1) The source code is incomplete; you will need the original EA IFF 1986 (March) files to fill in the gaps. You will also need to find a replacement for the LFMULT() function.
2) The paths to the header files will need editing.
3) The original program was built using the Lattice 'C' compiler, and it uses a couple of library functions which are specific to that compiler, such as stscmp(), stcu_d(), setmem() and movmem() for which you will need to provide replacements.
4) You may want to replace the BootIT() function with a stub, which originally seems to have been part of the disk copy protection scheme.
This should get you started. Once you get the program running, watch out how you use it:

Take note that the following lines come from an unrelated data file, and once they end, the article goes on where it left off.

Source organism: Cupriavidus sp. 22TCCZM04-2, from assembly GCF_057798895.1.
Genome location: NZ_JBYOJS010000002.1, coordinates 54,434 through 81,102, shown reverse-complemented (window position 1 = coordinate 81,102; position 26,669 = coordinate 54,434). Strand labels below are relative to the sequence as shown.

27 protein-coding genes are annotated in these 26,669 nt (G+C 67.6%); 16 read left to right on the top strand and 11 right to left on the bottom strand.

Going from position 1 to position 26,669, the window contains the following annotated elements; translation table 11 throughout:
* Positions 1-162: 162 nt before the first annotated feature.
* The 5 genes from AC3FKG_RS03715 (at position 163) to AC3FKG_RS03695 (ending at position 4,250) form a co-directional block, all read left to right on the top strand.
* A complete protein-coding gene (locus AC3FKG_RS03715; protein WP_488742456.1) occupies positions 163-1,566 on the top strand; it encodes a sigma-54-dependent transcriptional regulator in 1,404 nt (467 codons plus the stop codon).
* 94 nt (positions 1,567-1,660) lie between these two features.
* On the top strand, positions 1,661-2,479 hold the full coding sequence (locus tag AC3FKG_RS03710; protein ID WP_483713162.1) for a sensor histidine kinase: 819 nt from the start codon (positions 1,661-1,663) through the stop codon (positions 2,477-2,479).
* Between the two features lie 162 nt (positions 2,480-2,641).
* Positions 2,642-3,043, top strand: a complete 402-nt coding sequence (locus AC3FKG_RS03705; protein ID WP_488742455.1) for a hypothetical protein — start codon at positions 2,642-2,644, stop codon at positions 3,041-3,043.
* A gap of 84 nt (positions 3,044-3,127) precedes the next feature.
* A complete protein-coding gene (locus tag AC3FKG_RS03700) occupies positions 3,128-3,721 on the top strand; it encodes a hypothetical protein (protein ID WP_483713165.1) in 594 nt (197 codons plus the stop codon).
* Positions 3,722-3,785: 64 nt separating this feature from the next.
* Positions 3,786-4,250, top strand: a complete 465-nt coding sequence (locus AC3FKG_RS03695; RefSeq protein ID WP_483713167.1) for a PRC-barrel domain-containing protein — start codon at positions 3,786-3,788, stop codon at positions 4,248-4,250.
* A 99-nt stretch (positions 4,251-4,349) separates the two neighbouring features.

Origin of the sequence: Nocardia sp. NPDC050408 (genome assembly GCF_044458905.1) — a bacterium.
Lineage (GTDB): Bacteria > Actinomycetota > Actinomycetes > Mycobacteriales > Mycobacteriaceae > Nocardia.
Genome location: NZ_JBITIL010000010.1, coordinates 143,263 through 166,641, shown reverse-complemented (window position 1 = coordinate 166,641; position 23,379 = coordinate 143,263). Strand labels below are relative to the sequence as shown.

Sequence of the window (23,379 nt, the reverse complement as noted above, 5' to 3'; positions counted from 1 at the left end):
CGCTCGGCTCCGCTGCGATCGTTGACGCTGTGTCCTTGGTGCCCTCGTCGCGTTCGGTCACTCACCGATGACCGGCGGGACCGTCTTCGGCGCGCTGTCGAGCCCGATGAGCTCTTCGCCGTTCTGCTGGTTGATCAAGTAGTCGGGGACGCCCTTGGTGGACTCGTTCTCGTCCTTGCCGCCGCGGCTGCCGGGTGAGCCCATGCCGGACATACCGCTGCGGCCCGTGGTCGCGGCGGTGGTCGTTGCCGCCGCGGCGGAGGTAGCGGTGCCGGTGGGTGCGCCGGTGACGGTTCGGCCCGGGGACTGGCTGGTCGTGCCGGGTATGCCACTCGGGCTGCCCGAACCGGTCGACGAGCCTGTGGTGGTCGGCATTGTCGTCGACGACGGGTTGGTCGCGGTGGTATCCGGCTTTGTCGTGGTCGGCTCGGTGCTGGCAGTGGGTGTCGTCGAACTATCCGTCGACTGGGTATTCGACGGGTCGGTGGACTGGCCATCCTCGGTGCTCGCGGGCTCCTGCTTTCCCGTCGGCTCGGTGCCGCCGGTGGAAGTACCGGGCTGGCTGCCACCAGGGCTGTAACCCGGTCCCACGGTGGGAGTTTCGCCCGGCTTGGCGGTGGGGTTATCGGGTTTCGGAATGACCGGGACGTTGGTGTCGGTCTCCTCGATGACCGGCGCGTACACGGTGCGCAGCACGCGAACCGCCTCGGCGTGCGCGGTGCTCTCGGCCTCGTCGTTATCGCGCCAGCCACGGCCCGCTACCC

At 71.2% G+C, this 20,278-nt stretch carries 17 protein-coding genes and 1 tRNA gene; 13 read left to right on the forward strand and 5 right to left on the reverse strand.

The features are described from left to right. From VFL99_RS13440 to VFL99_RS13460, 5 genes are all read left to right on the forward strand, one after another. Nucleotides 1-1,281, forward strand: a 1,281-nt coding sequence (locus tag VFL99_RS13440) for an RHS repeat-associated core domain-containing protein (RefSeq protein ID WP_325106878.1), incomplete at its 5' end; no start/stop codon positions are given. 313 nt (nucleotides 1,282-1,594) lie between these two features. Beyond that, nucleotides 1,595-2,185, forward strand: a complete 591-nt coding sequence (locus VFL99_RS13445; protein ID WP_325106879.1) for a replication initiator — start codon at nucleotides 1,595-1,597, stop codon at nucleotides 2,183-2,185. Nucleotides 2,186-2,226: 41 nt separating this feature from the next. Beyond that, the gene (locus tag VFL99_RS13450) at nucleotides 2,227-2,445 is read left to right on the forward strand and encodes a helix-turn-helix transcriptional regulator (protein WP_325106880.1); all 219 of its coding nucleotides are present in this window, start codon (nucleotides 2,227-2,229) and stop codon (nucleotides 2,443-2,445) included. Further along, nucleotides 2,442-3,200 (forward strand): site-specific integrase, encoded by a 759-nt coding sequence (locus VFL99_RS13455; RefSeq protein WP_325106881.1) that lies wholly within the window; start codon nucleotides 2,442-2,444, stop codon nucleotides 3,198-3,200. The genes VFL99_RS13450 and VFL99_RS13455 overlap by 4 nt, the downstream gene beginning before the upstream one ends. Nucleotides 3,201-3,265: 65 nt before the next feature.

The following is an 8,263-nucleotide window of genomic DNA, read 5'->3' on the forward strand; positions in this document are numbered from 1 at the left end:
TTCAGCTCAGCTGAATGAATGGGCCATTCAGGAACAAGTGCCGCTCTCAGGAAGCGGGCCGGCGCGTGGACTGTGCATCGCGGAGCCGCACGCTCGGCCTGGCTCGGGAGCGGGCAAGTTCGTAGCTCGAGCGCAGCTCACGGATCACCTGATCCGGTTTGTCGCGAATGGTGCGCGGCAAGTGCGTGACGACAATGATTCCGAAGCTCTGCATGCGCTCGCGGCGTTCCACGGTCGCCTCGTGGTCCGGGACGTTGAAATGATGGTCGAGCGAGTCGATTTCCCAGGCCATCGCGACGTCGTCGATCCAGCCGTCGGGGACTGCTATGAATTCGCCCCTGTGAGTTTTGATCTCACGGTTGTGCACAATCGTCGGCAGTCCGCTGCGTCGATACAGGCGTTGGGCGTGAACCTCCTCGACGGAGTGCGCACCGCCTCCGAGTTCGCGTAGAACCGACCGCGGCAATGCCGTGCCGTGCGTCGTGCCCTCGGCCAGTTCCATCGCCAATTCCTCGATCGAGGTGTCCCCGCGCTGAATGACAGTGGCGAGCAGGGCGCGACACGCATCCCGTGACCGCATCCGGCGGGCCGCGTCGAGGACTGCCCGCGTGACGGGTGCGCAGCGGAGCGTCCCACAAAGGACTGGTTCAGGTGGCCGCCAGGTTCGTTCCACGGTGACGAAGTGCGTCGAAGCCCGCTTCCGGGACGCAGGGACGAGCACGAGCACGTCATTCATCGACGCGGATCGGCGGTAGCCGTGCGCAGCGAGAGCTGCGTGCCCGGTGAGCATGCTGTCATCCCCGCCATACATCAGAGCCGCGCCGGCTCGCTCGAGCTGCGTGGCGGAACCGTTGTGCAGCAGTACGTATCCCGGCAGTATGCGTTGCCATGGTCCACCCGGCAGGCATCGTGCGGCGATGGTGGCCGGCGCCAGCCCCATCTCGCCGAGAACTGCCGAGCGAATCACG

As was common in these days, string buffers are rather short (e.g. 20 characters for a file or drawer name, 30 characters for font names) and the code is oblivious to this limitation, easily leading to buffer overflows and crashes.
Also, the hardware acceleration which Deluxe Paint uses is not properly secured by calling OwnBlit()/WaitBlit()/DisownBlit() in the proper sequence at all times (some are correct, some are not, and the code shows that the developers struggled with mitigating the ugly side-effects of not getting it right). This will cause the image processing functions to glitch and corrupt memory. Apparently, this happened only rarely in 1986 because the Amiga system was "slow enough" so that writing to the Blitter registers while it was still running didn't always lead to things going awry.
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